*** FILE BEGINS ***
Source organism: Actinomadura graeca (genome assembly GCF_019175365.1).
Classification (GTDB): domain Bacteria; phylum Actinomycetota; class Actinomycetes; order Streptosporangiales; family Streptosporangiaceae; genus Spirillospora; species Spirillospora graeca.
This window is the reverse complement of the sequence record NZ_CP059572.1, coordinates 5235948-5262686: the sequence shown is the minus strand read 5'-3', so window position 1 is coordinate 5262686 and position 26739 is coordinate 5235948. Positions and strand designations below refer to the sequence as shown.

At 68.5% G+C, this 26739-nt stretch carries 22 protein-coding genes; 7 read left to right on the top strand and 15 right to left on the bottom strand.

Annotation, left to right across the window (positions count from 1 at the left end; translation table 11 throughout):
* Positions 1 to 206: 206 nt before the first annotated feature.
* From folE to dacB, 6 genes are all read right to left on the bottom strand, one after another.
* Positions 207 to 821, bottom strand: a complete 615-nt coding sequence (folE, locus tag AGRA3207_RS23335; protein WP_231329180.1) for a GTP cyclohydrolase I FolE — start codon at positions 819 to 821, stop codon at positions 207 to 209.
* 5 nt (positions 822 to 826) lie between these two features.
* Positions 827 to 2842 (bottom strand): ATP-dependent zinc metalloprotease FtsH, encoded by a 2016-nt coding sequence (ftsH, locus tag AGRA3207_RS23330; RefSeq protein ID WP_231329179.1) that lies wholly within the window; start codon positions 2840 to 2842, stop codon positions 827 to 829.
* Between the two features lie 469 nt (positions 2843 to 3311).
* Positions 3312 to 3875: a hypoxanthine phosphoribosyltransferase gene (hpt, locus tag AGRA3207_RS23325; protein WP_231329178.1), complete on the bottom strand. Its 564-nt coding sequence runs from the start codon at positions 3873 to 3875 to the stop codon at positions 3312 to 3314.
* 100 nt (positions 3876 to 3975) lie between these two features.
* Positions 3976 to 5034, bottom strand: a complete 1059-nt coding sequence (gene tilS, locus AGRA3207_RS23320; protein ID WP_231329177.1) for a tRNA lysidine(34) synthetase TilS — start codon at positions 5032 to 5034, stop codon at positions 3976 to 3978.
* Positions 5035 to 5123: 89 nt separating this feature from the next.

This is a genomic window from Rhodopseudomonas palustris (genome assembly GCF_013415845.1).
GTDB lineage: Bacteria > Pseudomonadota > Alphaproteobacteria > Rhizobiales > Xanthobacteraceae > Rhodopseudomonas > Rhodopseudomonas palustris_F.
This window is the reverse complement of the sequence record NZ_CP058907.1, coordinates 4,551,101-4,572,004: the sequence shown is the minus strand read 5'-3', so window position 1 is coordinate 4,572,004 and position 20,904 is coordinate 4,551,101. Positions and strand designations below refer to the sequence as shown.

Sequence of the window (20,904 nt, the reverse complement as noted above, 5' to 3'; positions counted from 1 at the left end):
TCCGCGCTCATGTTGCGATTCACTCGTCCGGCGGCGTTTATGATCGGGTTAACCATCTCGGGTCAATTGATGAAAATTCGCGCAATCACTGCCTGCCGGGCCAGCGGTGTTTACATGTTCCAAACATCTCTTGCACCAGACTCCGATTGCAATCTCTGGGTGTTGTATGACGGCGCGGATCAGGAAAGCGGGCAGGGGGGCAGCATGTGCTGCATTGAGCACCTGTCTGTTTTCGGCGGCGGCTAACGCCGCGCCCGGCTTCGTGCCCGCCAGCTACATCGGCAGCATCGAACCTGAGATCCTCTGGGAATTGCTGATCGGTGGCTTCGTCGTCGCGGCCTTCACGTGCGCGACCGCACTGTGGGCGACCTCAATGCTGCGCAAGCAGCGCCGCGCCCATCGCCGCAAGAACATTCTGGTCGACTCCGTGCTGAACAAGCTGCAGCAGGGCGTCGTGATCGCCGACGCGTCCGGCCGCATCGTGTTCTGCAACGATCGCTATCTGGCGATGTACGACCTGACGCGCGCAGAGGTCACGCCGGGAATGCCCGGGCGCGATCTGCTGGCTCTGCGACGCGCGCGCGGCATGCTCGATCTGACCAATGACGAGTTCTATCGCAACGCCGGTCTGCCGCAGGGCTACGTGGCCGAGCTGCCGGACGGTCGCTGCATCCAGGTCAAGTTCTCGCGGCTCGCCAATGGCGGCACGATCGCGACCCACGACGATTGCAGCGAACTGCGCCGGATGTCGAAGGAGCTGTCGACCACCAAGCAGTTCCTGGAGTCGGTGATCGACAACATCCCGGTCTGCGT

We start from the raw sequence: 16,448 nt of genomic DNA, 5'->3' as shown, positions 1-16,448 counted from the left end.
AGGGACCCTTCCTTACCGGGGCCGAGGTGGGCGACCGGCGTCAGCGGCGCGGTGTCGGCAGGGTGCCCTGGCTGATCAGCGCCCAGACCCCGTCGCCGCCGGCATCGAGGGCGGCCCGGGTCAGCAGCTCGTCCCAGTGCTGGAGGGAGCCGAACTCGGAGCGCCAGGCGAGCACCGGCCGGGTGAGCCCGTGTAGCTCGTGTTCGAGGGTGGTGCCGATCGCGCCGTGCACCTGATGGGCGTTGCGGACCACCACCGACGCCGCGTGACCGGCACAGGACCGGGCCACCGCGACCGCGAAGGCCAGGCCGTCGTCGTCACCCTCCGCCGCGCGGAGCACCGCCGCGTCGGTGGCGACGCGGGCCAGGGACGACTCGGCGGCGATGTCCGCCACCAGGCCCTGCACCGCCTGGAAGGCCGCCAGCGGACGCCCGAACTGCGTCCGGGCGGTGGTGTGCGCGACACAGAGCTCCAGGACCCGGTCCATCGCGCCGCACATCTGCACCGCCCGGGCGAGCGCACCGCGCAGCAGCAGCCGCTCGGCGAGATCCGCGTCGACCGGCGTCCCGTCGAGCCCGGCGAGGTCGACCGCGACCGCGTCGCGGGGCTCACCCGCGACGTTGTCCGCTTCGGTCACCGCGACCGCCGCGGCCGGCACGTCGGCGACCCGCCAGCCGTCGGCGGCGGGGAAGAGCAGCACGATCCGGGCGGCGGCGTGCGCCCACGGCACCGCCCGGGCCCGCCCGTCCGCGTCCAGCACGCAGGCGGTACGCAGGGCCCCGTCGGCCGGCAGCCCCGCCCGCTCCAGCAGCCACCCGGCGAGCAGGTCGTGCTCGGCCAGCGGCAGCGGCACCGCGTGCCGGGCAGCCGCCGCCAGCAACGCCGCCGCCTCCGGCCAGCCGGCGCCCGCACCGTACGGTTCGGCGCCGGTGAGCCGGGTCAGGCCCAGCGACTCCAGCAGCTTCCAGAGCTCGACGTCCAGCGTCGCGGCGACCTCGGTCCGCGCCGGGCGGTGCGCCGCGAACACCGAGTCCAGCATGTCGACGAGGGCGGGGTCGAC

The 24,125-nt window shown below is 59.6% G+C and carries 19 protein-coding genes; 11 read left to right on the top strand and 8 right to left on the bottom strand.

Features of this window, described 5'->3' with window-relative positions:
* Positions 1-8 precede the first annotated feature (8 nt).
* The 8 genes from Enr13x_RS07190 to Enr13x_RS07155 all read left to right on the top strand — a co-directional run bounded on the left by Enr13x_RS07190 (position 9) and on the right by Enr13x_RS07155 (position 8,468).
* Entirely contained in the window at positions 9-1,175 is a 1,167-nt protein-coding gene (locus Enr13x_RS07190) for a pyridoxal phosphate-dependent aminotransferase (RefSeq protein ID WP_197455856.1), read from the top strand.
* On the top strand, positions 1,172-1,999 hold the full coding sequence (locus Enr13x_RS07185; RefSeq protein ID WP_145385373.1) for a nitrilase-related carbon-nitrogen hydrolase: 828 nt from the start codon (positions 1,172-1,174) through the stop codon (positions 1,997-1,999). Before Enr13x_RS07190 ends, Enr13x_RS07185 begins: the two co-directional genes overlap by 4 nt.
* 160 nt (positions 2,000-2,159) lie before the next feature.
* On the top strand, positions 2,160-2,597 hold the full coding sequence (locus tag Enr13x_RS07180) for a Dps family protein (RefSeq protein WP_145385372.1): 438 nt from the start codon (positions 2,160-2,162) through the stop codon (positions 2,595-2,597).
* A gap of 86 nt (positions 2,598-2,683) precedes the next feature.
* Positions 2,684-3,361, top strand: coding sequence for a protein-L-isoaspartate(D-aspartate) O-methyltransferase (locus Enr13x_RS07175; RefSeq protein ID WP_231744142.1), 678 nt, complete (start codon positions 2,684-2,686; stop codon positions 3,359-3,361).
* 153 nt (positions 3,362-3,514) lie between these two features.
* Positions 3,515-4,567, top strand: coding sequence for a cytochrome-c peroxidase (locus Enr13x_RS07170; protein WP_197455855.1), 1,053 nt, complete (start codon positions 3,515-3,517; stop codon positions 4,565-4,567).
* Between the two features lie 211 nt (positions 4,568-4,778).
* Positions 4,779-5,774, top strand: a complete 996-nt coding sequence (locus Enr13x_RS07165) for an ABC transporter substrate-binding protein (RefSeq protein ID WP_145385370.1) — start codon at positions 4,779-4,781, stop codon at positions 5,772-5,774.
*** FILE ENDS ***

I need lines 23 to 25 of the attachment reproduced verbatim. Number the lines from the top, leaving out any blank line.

The 24,125-nt window shown below is 59.6% G+C and carries 19 protein-coding genes; 11 read left to right on the top strand and 8 right to left on the bottom strand.

Features of this window, described 5'->3' with window-relative positions:
* Positions 1-8 precede the first annotated feature (8 nt).